From a Correspondent
SHILLONG, July 17: While, Tirot Sing the freedom fighter of the Khasis fought the mighty British Empire to protect his land and thus the identity of his people from being overwhelmed by a majority population, however it is paradoxical that a section of the present generation of Khasis are alienating land for their own selfish needs.
Taking part in the panel discussion organized by the Riti Academy and Friends Connection on the occasion of the 177th death anniversary of Tirot Sing the syiem (chief) of Nongkhlaw, eminent journalist of the State, Sumar Sing Sawian said that the indigenous tribes are losing land which is his identity, to big firms and multi-national companies.
“We have auctioned away our lands and lost authority over them,” Sawian said.
According to him tribal lands are being alienated for the benefit of big companies who mine the minerals that are under these lands.
“These companies mine for coal, limestone causing colossal damage to our environment,” Sawian said.
According to Sawian unscientific mining in the State have caused huge damage to the environment especially to its water bodies which have become poisonous and unfit for human consumption.
Giving a clarion call to the gathering here, Sawian said that the present generation needs to revive Tirot Sing’s spirit of patriotism.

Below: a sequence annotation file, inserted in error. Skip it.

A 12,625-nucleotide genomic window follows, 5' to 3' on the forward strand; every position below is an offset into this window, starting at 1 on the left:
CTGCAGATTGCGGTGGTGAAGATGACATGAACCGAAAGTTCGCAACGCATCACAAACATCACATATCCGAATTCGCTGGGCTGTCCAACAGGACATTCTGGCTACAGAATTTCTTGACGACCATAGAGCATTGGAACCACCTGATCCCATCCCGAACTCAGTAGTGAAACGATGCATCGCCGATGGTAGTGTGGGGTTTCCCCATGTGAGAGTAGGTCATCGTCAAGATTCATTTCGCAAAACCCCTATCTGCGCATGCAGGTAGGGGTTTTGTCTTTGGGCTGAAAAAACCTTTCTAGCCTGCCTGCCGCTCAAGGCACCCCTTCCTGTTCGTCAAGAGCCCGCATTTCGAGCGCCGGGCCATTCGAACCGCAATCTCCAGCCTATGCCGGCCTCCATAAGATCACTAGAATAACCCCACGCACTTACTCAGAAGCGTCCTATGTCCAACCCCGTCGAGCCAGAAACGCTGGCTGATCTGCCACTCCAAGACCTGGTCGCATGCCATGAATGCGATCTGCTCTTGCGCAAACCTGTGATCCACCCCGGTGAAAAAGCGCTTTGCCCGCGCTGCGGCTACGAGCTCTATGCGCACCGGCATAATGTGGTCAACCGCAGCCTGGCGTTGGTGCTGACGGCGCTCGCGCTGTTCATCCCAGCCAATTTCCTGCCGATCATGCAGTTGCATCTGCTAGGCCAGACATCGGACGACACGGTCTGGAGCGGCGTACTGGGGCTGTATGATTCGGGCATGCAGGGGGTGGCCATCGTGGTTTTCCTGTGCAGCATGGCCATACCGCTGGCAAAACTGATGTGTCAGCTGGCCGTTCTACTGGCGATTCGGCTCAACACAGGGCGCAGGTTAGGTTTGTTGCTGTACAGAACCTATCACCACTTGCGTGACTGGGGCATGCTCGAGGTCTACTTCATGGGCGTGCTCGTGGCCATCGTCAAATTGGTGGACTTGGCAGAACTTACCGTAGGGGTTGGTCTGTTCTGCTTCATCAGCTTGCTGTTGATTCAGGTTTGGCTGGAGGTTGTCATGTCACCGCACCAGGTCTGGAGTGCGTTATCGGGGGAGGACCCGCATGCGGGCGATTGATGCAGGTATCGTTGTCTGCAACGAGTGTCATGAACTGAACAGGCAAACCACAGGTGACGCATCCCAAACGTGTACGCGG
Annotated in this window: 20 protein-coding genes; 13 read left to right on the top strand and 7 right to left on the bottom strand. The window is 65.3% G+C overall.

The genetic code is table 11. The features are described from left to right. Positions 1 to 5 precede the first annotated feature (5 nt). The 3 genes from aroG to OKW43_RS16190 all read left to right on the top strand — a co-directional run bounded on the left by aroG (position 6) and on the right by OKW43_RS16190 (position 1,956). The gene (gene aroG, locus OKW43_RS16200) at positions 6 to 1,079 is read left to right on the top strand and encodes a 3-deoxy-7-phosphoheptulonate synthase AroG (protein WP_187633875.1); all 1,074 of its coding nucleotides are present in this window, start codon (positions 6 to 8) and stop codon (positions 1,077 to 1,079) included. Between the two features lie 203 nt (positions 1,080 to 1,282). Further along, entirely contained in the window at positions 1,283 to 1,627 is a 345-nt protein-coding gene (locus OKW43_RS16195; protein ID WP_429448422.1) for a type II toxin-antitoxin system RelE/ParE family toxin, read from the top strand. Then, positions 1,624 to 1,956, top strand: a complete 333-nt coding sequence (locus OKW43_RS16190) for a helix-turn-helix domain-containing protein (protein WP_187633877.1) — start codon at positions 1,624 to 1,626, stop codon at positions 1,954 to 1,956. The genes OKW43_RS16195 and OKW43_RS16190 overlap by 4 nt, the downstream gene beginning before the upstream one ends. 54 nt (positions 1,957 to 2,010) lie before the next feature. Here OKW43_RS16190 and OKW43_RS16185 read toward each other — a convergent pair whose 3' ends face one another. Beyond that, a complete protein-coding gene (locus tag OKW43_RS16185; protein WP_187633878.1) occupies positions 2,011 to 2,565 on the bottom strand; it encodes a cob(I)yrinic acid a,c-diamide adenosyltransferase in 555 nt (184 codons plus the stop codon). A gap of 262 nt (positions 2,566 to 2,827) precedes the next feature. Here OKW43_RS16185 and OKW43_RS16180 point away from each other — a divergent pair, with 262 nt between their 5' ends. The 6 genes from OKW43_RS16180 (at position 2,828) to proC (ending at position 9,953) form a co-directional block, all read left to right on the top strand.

BR Kharlukhi, former Rajya Sabha, MP said that Tirot Sing was a man of vision who preferred to be imprisoned so that his people can gain freedom.
On the occasion a session of poetry reading was also held wherein Desmond L Kharmawphlang of North Eastern Hill University and legislator Paul Lyngdoh read out their poems.
Meanwhile, Meghalaya Chief Minister, Mukul Sangma said that U Tirot Sing has fought aggressively to ensure that the people are not alienated from their land.
“The historic day will inspire the people to rededicate themselves to protect their land, culture and traditions,” Sangma said.
The Chief Minister was speaking on the occasion of the observance of the 177th death anniversary of U Tirot Sing, organized at Mairang, West Khasi Hills.
Sangma also said that though the country is free of foreign rule, there are still bondages that need to be broken, which are poverty and diseases. According to him such oppression can be overcome through joint efforts.
In the Anglo-Khasi War, of 1829, the Khasis lacked firearms and had only swords, shields, bows and arrows. They were untrained in the British type of warfare and soon found that it was impossible to engage in open battle against an enemy who could kill from a distance. Instead, they resorted to guerrilla activity, which dragged on for about four years. Tirot Sing was captured by the British and deported to Dhaka, where he died on July 17, 1835.